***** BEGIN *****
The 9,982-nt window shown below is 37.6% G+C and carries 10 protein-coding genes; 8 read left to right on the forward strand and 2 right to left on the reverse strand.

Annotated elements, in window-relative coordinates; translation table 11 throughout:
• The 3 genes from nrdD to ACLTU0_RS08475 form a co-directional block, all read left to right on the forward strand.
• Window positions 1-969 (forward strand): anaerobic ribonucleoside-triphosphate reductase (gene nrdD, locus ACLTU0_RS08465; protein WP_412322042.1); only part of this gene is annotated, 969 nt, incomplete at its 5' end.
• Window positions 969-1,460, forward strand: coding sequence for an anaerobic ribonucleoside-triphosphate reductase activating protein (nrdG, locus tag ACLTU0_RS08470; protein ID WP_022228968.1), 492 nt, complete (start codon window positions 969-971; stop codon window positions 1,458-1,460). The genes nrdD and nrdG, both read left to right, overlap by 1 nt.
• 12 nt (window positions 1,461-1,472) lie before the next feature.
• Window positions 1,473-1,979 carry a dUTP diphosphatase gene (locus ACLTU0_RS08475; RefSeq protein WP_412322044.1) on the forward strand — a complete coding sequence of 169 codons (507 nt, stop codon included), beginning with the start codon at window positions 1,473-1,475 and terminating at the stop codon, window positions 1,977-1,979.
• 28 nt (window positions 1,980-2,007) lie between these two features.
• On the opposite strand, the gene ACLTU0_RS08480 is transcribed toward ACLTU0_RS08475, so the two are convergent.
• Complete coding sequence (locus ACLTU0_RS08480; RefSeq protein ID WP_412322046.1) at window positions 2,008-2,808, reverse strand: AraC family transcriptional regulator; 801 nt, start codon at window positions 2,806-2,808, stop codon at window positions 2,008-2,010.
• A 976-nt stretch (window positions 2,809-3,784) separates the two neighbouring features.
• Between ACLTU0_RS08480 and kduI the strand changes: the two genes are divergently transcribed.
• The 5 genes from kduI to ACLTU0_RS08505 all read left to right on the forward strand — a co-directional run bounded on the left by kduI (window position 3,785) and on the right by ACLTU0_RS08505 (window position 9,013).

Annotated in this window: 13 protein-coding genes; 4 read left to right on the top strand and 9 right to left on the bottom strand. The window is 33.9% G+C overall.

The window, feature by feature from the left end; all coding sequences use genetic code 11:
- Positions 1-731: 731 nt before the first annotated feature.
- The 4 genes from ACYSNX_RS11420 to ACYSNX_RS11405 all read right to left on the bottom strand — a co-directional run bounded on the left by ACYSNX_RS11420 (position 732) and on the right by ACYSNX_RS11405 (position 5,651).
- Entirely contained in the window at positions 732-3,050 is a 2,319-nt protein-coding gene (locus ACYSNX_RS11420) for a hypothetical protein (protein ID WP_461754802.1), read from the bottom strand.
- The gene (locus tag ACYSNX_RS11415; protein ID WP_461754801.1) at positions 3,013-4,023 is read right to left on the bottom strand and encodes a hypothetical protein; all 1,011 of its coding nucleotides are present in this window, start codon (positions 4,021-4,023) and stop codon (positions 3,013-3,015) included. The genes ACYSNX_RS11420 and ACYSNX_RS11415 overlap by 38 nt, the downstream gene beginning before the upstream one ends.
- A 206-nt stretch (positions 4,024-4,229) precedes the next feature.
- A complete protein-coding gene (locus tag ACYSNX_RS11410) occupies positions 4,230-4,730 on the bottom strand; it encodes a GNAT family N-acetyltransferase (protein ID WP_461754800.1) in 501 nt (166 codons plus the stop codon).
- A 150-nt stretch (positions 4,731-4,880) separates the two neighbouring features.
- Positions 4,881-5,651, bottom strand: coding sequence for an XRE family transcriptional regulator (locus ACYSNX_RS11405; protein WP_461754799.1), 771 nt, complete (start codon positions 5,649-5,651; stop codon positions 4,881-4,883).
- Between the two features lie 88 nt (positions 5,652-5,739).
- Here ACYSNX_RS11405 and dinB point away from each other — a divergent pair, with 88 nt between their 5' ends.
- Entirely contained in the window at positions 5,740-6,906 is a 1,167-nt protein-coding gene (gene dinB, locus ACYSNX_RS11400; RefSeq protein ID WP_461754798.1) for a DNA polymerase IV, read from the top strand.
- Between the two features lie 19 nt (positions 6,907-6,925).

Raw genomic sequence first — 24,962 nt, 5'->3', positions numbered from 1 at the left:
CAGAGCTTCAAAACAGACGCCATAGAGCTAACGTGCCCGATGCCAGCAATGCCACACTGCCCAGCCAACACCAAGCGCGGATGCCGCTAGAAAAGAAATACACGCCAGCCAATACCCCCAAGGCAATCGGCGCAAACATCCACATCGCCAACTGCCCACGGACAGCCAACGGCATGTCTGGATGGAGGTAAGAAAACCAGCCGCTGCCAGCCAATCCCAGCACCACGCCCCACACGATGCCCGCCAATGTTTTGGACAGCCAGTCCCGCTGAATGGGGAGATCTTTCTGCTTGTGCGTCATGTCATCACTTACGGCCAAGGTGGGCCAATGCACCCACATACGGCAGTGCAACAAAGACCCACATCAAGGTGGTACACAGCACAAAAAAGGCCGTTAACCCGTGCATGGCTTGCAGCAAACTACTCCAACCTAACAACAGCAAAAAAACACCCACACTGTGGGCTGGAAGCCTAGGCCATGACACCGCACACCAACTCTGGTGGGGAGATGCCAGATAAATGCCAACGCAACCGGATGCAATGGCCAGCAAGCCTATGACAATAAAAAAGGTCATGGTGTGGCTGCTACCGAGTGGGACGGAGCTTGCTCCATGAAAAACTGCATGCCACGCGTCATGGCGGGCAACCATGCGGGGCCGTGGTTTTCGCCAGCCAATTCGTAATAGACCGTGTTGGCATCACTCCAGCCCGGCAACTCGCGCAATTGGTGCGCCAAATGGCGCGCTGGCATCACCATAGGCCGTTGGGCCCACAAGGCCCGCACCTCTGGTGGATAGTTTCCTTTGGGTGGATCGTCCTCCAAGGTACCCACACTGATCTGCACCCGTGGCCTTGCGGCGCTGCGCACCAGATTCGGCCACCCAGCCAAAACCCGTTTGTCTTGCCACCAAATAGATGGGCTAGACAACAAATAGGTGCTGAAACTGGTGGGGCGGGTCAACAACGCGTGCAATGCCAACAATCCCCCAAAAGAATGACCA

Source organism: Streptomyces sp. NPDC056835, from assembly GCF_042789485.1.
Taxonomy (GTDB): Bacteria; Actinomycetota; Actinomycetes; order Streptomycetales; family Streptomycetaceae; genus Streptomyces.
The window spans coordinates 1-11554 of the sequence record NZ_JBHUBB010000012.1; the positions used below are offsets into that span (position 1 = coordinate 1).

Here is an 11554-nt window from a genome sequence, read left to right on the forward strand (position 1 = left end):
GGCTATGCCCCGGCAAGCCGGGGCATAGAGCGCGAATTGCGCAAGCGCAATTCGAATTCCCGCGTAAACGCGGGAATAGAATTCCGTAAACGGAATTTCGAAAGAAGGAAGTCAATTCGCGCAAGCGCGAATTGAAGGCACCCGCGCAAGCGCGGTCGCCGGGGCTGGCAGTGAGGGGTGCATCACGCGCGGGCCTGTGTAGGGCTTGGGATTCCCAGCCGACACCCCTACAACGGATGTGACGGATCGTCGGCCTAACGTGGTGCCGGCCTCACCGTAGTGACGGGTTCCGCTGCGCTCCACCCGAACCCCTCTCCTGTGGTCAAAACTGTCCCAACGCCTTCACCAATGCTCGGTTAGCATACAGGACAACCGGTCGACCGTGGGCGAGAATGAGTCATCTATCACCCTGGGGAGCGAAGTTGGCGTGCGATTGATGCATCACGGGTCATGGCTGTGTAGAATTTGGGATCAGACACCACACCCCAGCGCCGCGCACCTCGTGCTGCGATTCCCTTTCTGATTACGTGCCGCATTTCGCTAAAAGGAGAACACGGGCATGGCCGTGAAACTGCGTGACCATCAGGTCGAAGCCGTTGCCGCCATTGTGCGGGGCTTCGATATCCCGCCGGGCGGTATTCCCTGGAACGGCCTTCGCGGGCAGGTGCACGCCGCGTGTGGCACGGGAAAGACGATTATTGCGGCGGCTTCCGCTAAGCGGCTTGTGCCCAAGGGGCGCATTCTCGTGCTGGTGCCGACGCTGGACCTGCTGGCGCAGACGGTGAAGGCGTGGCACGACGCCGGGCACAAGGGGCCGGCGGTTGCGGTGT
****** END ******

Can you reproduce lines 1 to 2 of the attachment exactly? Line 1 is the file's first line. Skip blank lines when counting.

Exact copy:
The 9,982-nt window shown below is 37.6% G+C and carries 10 protein-coding genes; 8 read left to right on the forward strand and 2 right to left on the reverse strand.

Annotated elements, in window-relative coordinates; translation table 11 throughout: